Email links and telephone links in a website only work properly if the system the user is on has a default phone or email service. A mobile phone does. A tablet user may not be able to make calls. And a student on a lab computer probably does not have access to either phone OR email through that computer. So although a clickable phone or email on a website may not be usable by all your users, it will be increasingly available to many of your users.
Mobile phone browsers are increasingly enabling the “click-to-call” technology on phone numbers it finds on the page. However your user may not realize they can press the phone number to make a call because the number will not be styled like a link. The following method makes the phone number be styled as a link.
Desktop users also can use this technology, especially someplace like Western where we are going to VOIP with the Skype system. If you use this technique your desktop users can click to call, too.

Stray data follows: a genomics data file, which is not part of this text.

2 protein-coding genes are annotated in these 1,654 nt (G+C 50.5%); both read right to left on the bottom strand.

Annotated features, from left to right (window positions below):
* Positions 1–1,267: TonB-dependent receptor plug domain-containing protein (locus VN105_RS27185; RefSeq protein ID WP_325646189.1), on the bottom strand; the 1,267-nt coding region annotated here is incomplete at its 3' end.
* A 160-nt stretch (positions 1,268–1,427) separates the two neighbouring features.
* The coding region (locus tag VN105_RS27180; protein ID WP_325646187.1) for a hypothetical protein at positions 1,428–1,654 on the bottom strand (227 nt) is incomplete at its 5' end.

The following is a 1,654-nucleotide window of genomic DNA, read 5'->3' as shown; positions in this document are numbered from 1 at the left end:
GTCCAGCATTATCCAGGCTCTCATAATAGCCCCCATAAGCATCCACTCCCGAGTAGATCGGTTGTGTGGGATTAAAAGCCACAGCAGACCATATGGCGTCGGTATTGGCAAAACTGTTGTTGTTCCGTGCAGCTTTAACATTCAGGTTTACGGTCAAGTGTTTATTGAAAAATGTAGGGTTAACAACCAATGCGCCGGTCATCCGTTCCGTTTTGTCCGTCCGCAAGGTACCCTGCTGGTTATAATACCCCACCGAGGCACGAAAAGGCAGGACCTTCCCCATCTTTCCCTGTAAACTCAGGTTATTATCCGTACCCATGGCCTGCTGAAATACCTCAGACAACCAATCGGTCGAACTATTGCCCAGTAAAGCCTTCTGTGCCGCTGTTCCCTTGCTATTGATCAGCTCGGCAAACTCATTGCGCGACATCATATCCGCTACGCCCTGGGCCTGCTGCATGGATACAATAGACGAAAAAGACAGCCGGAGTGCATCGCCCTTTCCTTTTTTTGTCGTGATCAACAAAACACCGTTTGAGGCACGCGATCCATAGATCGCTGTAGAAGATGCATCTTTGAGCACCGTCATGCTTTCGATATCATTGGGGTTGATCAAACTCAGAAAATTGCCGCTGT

So – how do we put clickable telephone numbers on our webpages?
Telephone numbers are very similar to email addresses, but have a few special characteristics. First of all the phone number has to include the international code (which is “1” for the US) and of course the area code. Then instead of having the “mailto:” part of the link you replace this with “tel:+” . Therefore the code ends up as:
<a href="tel:+13606506355"> Call us at 360.650.6355</a>
Which looks like this:
Call us at 360.650.6355
If you want to get fancy there are some special characters you can employ within the phone number:
p creates a one-second pause in the dialing sequence, perhaps before an extension:
<a href="tel:+13606506355p1111"> Call us at 360.650.6355 ext 1111</a>
w means wait-for-dial-tone
<a href="tel:+w13606506355"> Call us at 360.650.6355</a>
In addition to telephone calls, you can also allow you users to Text, i.e. send SMS and MMS messages from the web page. However this is not reliable across browsers so it’s probably best to stick to emails and phone calls at Western for now.